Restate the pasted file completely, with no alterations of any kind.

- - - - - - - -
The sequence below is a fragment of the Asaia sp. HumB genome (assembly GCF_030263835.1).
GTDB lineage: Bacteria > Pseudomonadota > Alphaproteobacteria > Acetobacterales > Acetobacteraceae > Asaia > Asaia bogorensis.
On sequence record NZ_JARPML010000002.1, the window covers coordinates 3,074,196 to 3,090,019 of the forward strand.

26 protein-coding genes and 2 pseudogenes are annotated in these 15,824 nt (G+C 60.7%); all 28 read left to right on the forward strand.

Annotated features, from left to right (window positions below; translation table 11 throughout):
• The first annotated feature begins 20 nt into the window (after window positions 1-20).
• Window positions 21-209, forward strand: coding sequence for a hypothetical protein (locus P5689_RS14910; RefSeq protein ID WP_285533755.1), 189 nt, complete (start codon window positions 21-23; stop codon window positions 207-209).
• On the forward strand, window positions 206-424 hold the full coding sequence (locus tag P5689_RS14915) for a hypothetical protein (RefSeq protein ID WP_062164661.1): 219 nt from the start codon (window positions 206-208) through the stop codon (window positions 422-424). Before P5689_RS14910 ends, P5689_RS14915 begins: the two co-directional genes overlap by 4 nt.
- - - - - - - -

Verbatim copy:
The sequence below is a fragment of the Asaia sp. HumB genome (assembly GCF_030263835.1).
GTDB lineage: Bacteria > Pseudomonadota > Alphaproteobacteria > Acetobacterales > Acetobacteraceae > Asaia > Asaia bogorensis.
On sequence record NZ_JARPML010000002.1, the window covers coordinates 3,074,196 to 3,090,019 of the forward strand.

26 protein-coding genes and 2 pseudogenes are annotated in these 15,824 nt (G+C 60.7%); all 28 read left to right on the forward strand.

Annotated features, from left to right (window positions below; translation table 11 throughout):
• The first annotated feature begins 20 nt into the window (after window positions 1-20).
• Window positions 21-209, forward strand: coding sequence for a hypothetical protein (locus P5689_RS14910; RefSeq protein ID WP_285533755.1), 189 nt, complete (start codon window positions 21-23; stop codon window positions 207-209).
• On the forward strand, window positions 206-424 hold the full coding sequence (locus tag P5689_RS14915) for a hypothetical protein (RefSeq protein ID WP_062164661.1): 219 nt from the start codon (window positions 206-208) through the stop codon (window positions 422-424). Before P5689_RS14910 ends, P5689_RS14915 begins: the two co-directional genes overlap by 4 nt.